And not a day goes by that I don’t call one of my friends “viado” (from veado, deer, but it means faggot).
Not that they have any problems with their sexuality. It’s a learned behavior I have, since I’m Brazilian.
In Brazil, it’s a big deal to insinuate that someone is gay. If I call them “viado” they will probably say something like “baitola” back. This one means faggot, but only in Ceará, my home state. In other parts of the country, people use different words.
With my female friends, the ones I like very much, I might send them a friendly voice message like “ei, sua vaca, vai dormir até amanhã?” (hey, you bitch, are you going to sleep until tomorrow?).
The implication here is that she’s an unpleasant, disliked woman. And with most people I know and have a good relationship with, I might say “ei, corno, qual é o teu problema”. It’s “hey, cuck, what’s your problem?”. And I’d probably add a gesture imitating a horn, to insinuate that they were cheated on by their spouses.
Oh, they’re single? They’re cornos, just the same. And while you may know the term “merda” (shit), you can also use “bosta” (another term for shit, like an animal’s shit), “tolete” (turd), “cocô” (crap)…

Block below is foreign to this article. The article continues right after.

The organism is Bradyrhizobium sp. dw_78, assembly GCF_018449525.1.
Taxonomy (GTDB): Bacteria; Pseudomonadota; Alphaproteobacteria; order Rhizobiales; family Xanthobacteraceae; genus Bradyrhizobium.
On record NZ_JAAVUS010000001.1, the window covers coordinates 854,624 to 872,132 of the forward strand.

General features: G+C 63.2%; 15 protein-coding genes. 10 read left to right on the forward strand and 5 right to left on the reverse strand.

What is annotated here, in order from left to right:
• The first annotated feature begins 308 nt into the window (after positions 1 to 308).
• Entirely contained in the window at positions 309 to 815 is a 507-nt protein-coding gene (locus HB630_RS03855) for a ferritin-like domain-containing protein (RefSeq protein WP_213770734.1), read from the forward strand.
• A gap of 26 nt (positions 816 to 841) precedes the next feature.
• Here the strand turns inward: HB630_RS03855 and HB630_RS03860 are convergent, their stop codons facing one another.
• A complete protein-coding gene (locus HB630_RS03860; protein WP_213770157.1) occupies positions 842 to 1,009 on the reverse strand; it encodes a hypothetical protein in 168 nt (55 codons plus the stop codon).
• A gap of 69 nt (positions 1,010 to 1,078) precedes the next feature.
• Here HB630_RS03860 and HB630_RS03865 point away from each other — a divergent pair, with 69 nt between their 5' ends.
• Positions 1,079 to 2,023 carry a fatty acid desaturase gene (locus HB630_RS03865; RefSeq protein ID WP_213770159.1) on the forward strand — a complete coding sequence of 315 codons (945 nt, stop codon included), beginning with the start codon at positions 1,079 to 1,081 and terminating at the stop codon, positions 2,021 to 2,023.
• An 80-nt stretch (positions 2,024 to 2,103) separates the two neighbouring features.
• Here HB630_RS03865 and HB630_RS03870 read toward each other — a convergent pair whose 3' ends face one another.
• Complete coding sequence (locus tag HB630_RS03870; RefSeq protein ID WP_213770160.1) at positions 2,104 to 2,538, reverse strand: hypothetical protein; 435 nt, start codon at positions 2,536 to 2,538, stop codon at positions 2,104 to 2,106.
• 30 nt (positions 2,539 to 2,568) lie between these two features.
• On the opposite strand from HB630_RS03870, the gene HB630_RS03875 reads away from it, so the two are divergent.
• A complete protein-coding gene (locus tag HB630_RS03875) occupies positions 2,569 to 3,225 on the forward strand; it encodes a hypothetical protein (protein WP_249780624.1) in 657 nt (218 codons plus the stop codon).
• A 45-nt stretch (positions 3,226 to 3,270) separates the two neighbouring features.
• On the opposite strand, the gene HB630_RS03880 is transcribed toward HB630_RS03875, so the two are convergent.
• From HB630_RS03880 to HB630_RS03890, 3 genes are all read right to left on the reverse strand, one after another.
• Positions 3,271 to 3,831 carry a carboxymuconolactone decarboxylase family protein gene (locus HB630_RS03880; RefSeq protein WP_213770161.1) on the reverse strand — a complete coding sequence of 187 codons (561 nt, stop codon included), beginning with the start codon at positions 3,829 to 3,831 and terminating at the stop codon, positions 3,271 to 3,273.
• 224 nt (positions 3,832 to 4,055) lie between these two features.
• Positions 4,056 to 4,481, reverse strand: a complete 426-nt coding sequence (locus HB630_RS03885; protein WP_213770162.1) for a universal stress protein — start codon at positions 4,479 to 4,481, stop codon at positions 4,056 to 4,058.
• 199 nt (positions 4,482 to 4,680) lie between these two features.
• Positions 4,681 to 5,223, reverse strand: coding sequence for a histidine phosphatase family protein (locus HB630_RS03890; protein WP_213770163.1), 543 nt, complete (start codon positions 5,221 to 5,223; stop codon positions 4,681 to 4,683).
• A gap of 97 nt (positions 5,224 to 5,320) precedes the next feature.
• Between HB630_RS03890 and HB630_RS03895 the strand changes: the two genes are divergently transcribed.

And to make things stronger and worse, you can use the diminutive with any one of those expressions.
Merdinha, filho da putinha, viadinho, vaquinha…
As for using these words, I have only one word of advice: moderation.
If you are not as fluent as you would like to be, you want to listen to what other people say and how they use these words. You can imitate what they say. Don’t translate from English and don’t use English structures in Portuguese… It’s not that it’s wrong, it just sounds weird. And you want to sound natural, right?
For more vocabulary, head over to our vocabulary section and do yourself a favor. Learn some words there are going to be as useful as these curse words in Portuguese 🙂